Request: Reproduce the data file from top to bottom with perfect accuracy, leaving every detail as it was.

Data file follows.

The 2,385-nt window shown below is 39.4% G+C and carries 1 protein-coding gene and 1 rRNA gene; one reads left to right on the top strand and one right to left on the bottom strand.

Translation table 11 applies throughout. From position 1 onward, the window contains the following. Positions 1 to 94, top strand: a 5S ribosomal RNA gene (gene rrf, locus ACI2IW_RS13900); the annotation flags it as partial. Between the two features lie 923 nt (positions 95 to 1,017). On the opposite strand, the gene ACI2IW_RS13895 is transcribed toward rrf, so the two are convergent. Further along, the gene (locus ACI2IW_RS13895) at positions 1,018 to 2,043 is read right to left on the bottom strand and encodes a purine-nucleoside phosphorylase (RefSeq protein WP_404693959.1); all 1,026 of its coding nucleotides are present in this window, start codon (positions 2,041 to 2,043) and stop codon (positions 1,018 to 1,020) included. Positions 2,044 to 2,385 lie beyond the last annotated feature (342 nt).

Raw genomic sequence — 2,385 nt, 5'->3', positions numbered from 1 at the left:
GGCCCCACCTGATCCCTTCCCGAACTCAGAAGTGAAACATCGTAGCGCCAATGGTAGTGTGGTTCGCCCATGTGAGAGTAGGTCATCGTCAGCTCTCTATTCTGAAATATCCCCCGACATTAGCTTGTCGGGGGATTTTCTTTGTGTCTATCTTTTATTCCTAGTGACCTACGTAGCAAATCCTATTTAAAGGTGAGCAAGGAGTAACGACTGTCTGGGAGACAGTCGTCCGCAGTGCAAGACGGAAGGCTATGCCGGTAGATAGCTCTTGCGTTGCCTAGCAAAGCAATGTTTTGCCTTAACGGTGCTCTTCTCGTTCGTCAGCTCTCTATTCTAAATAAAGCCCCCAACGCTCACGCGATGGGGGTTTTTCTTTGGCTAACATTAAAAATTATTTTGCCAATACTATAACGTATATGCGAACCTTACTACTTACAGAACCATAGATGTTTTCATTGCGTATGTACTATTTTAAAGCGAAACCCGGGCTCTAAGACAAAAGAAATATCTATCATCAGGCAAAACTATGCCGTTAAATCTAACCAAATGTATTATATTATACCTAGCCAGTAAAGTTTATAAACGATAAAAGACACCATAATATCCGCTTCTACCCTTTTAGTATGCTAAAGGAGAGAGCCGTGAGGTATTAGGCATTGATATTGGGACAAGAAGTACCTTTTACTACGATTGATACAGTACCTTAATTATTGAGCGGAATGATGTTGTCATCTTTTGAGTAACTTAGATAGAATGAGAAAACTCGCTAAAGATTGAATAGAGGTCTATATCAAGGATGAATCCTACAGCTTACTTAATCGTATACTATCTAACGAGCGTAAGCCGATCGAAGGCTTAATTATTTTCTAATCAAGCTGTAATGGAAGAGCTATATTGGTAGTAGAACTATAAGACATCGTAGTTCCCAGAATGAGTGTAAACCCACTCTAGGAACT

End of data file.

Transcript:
The 2,385-nt window shown below is 39.4% G+C and carries 1 protein-coding gene and 1 rRNA gene; one reads left to right on the top strand and one right to left on the bottom strand.

Translation table 11 applies throughout. From position 1 onward, the window contains the following. Positions 1 to 94, top strand: a 5S ribosomal RNA gene (gene rrf, locus ACI2IW_RS13900); the annotation flags it as partial. Between the two features lie 923 nt (positions 95 to 1,017). On the opposite strand, the gene ACI2IW_RS13895 is transcribed toward rrf, so the two are convergent. Further along, the gene (locus ACI2IW_RS13895) at positions 1,018 to 2,043 is read right to left on the bottom strand and encodes a purine-nucleoside phosphorylase (RefSeq protein WP_404693959.1); all 1,026 of its coding nucleotides are present in this window, start codon (positions 2,041 to 2,043) and stop codon (positions 1,018 to 1,020) included. Positions 2,044 to 2,385 lie beyond the last annotated feature (342 nt).

Raw genomic sequence — 2,385 nt, 5'->3', positions numbered from 1 at the left:
GGCCCCACCTGATCCCTTCCCGAACTCAGAAGTGAAACATCGTAGCGCCAATGGTAGTGTGGTTCGCCCATGTGAGAGTAGGTCATCGTCAGCTCTCTATTCTGAAATATCCCCCGACATTAGCTTGTCGGGGGATTTTCTTTGTGTCTATCTTTTATTCCTAGTGACCTACGTAGCAAATCCTATTTAAAGGTGAGCAAGGAGTAACGACTGTCTGGGAGACAGTCGTCCGCAGTGCAAGACGGAAGGCTATGCCGGTAGATAGCTCTTGCGTTGCCTAGCAAAGCAATGTTTTGCCTTAACGGTGCTCTTCTCGTTCGTCAGCTCTCTATTCTAAATAAAGCCCCCAACGCTCACGCGATGGGGGTTTTTCTTTGGCTAACATTAAAAATTATTTTGCCAATACTATAACGTATATGCGAACCTTACTACTTACAGAACCATAGATGTTTTCATTGCGTATGTACTATTTTAAAGCGAAACCCGGGCTCTAAGACAAAAGAAATATCTATCATCAGGCAAAACTATGCCGTTAAATCTAACCAAATGTATTATATTATACCTAGCCAGTAAAGTTTATAAACGATAAAAGACACCATAATATCCGCTTCTACCCTTTTAGTATGCTAAAGGAGAGAGCCGTGAGGTATTAGGCATTGATATTGGGACAAGAAGTACCTTTTACTACGATTGATACAGTACCTTAATTATTGAGCGGAATGATGTTGTCATCTTTTGAGTAACTTAGATAGAATGAGAAAACTCGCTAAAGATTGAATAGAGGTCTATATCAAGGATGAATCCTACAGCTTACTTAATCGTATACTATCTAACGAGCGTAAGCCGATCGAAGGCTTAATTATTTTCTAATCAAGCTGTAATGGAAGAGCTATATTGGTAGTAGAACTATAAGACATCGTAGTTCCCAGAATGAGTGTAAACCCACTCTAGGAACT